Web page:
15-20 June 2014
Laurentian University / Université Laurentienne
America/Toronto timezone
Welcome to the 2014 CAP Congress! / Bienvenue au congrès de l'ACP 2014!

Trajectory management of self-accelerating beams through Fourier-space phase engineering

18 Jun 2014, 19:12
W-132 (Laurentian University / Université Laurentienne)


Laurentian University / Université Laurentienne

Sudbury, Ontario
Poster (Student, In Competition) / Affiche (Étudiant(e), inscrit à la compétition) Division of Atomic, Molecular and Optical Physics, Canada / Division de la physique atomique, moléculaire et photonique, Canada (DAMOPC-DPAMPC) DAMOPC Poster Session with beer (6) / Session d'affiches DPAMPC, avec bière (6)


domenico bongiovanni (I)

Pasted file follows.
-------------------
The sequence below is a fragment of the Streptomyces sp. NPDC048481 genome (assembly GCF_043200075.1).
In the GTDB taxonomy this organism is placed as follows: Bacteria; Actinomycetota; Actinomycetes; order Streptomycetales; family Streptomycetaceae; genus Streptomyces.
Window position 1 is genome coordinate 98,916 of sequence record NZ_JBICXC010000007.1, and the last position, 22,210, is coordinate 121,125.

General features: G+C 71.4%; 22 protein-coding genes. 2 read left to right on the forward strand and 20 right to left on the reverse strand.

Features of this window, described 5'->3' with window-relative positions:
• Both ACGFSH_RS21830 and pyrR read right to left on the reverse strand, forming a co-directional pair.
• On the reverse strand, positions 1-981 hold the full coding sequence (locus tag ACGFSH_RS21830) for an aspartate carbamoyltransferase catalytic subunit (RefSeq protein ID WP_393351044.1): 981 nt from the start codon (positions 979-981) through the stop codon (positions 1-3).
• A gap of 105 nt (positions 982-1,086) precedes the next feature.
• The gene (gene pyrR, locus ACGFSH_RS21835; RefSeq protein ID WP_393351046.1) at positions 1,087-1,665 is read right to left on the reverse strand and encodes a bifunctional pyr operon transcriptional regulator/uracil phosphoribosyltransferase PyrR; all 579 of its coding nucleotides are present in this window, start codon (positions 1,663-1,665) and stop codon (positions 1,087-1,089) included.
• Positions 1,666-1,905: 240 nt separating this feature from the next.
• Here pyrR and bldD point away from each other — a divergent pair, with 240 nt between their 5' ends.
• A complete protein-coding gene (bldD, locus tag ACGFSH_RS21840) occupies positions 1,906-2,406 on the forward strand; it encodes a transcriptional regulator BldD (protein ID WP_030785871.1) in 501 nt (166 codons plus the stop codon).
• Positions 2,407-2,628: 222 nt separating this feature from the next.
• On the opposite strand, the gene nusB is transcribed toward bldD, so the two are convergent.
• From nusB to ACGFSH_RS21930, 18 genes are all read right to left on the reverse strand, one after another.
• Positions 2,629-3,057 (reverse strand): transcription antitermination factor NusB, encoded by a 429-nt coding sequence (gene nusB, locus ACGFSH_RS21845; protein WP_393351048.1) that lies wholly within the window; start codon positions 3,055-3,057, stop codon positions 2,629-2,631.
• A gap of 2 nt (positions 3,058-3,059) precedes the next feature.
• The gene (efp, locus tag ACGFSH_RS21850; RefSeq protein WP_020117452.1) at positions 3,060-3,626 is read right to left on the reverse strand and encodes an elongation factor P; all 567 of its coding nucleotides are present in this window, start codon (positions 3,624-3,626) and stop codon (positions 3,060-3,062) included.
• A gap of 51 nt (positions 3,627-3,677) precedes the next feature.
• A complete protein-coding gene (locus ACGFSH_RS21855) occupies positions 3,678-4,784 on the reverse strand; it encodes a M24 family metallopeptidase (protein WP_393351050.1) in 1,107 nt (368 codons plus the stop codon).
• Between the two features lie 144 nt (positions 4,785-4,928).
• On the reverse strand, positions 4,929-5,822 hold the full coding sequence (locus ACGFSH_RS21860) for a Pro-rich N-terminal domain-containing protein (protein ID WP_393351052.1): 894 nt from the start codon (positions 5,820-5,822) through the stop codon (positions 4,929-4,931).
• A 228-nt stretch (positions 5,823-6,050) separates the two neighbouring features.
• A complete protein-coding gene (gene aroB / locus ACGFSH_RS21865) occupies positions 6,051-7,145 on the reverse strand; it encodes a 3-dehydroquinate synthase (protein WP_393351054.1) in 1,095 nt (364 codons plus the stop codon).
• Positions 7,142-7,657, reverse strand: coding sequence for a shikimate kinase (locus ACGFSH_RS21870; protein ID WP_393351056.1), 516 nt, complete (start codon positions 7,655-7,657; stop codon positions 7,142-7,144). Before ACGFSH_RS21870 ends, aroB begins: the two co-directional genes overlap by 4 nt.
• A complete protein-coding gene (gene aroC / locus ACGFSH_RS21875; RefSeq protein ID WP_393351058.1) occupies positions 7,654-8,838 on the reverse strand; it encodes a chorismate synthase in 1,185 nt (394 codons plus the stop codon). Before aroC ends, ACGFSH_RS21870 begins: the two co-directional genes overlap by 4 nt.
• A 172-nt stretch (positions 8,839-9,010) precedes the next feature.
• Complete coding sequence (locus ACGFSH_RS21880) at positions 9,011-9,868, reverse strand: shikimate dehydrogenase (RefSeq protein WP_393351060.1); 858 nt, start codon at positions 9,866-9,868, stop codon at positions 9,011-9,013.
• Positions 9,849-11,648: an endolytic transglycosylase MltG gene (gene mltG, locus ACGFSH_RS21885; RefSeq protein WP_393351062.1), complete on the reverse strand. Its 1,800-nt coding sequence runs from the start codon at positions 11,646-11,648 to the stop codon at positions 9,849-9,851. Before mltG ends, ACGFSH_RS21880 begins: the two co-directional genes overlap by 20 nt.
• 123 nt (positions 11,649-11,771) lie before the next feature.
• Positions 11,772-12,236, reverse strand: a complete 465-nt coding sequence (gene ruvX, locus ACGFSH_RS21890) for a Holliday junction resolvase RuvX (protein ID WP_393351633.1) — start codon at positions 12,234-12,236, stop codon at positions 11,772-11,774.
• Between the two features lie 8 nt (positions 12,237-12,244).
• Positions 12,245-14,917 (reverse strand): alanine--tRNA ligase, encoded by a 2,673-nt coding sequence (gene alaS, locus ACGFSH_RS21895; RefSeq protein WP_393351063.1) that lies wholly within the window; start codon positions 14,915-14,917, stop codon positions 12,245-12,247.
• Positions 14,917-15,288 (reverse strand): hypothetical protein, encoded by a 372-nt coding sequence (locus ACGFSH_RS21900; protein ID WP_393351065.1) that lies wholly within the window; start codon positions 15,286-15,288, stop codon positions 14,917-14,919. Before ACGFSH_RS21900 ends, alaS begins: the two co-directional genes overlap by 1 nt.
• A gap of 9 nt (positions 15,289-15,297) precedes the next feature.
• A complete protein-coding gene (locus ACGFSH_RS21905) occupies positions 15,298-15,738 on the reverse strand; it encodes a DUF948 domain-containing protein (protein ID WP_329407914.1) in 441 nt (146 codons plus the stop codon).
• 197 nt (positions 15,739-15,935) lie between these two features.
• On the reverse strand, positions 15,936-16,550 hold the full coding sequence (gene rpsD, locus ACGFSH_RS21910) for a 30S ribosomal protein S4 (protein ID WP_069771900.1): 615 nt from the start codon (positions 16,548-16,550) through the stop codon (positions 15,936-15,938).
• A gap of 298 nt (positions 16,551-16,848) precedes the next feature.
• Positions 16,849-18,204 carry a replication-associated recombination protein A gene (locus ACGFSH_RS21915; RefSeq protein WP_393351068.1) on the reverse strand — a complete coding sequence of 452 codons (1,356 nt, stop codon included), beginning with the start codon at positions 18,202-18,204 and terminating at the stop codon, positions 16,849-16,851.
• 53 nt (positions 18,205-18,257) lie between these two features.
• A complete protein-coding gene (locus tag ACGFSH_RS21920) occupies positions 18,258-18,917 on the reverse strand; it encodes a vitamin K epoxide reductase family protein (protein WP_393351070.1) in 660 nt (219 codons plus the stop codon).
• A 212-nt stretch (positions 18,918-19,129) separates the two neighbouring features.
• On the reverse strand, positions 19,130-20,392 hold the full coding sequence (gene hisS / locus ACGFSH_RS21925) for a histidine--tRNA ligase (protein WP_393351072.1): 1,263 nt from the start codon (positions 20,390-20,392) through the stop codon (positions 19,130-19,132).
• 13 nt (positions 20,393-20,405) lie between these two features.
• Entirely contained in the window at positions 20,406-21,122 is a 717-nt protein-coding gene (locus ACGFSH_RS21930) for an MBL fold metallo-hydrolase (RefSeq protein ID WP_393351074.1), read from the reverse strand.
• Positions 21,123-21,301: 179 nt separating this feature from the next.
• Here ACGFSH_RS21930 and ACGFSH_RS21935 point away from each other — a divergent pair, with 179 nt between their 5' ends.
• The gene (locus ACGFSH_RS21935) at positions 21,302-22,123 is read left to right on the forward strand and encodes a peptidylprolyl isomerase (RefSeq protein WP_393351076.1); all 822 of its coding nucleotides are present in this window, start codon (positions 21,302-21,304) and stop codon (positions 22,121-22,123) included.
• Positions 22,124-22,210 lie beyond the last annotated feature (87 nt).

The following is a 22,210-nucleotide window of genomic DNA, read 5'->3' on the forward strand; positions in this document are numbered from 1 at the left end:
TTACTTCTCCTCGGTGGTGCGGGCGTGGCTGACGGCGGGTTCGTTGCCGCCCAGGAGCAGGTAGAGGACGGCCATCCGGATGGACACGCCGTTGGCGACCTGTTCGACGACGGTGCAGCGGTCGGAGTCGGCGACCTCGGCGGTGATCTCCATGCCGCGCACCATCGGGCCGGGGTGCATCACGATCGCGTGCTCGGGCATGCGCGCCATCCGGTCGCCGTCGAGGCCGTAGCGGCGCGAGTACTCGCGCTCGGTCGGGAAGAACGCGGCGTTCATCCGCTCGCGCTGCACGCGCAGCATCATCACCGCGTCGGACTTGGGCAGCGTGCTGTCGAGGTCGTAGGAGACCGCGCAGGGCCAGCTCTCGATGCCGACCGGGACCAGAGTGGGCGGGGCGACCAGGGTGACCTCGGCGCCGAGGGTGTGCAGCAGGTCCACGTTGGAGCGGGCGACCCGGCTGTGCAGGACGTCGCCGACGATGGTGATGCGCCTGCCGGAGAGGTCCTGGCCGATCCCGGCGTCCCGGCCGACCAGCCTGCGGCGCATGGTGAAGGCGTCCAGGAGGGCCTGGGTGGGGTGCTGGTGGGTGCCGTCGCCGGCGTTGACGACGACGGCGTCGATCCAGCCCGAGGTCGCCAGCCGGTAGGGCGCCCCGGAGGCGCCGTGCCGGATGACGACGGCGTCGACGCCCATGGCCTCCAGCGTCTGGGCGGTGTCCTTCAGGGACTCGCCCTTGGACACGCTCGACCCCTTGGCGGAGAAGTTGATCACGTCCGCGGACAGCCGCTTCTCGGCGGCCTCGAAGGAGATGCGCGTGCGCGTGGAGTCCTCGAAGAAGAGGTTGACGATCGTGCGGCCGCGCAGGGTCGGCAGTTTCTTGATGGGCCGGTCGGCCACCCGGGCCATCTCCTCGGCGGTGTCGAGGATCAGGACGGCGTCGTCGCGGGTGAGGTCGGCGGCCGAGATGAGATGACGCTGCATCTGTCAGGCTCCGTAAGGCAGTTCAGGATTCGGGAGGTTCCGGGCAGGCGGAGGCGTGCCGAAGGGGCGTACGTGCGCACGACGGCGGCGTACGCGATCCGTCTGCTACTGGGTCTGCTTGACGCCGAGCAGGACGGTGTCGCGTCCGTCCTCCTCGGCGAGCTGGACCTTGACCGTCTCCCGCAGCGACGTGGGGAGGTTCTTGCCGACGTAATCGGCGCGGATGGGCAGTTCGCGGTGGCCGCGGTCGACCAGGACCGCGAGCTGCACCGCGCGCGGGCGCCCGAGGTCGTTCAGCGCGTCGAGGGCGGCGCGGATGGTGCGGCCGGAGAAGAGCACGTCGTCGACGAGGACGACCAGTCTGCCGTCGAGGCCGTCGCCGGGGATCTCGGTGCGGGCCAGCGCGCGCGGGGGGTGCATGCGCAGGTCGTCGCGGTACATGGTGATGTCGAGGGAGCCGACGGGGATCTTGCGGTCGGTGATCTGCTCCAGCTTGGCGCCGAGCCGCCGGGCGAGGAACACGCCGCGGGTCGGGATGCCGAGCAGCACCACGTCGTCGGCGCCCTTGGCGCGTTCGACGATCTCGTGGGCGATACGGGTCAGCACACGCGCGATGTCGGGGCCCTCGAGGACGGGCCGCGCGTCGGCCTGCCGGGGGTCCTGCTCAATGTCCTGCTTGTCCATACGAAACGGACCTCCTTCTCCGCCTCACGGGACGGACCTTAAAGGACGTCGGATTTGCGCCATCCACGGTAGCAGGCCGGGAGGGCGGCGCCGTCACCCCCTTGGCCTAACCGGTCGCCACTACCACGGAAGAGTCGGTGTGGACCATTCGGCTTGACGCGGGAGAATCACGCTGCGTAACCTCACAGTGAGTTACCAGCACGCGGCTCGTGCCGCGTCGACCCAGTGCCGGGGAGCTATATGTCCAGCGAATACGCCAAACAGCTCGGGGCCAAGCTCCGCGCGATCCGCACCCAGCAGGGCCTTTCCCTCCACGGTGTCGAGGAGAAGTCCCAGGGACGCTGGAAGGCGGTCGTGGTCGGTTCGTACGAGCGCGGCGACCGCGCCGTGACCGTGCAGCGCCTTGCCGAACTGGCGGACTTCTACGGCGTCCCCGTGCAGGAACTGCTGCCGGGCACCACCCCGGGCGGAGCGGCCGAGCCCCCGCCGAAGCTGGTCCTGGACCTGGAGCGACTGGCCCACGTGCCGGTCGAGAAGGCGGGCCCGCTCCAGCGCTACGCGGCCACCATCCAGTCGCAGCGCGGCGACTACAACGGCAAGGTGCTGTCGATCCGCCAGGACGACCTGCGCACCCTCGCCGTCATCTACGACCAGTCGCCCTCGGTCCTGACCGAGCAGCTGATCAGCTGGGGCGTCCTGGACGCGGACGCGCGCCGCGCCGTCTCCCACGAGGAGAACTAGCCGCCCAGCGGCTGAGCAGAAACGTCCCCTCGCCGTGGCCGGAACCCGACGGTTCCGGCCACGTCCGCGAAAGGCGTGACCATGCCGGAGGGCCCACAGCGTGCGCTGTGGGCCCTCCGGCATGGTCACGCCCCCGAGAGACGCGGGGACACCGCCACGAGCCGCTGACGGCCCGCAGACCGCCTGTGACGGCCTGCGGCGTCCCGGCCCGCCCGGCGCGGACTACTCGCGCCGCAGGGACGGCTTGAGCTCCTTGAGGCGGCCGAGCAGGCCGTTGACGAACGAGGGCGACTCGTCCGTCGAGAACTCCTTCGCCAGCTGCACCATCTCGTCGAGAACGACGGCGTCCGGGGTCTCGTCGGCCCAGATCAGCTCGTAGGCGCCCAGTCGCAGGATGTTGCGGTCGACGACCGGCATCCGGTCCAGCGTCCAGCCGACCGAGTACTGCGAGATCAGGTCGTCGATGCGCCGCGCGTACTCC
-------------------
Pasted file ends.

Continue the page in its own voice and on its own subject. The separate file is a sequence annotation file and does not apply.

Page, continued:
Borrowing the concept from time domain, non-stationary beams can be defined as a monochromatic coherent light whose intensity shapes vary during propagation. Therefore, the concept for non-stationary signal processing can be employed in analogy to study the linear dynamics of these beams. Typical examples of non-stationary beams are the self-accelerating beams featured by a transversely moving main hump. To date, such beam trajectories are either engineered by solving wave equations in separable coordinate systems or synthesized in real space by employing the stationary phase or catastrophe theory. In this paper, we study non-stationary beams in a frequency-like manner and demonstrate the prediction/engineering of their trajectories. While in time domain the spectral phase gradient is related to the group delay, in the spatial domain the same quantity is associated with the local position of a light beam. In this framework, we found that the single beam trajectory of self-accelerating light at different propagation distances is managed by different key spatial frequencies. The properties of self-accelerating beams, including self-bending and self-healing are re-examined in the language of frequency. In addition, multiple trajectories of non-stationary beams are managed by different parts of the spectrum and each one of them is a convex curve. Through this new scheme, we can not only trace the beam path of the maximum intensity for a known spectral phase, but also construct a phase structure in the Fourier space for desired beam trajectories. This method can also be readily used for studying vector non-stationary beams. Furthermore, our analysis can be straightforward applied to non-stationary waves/fields in other systems.

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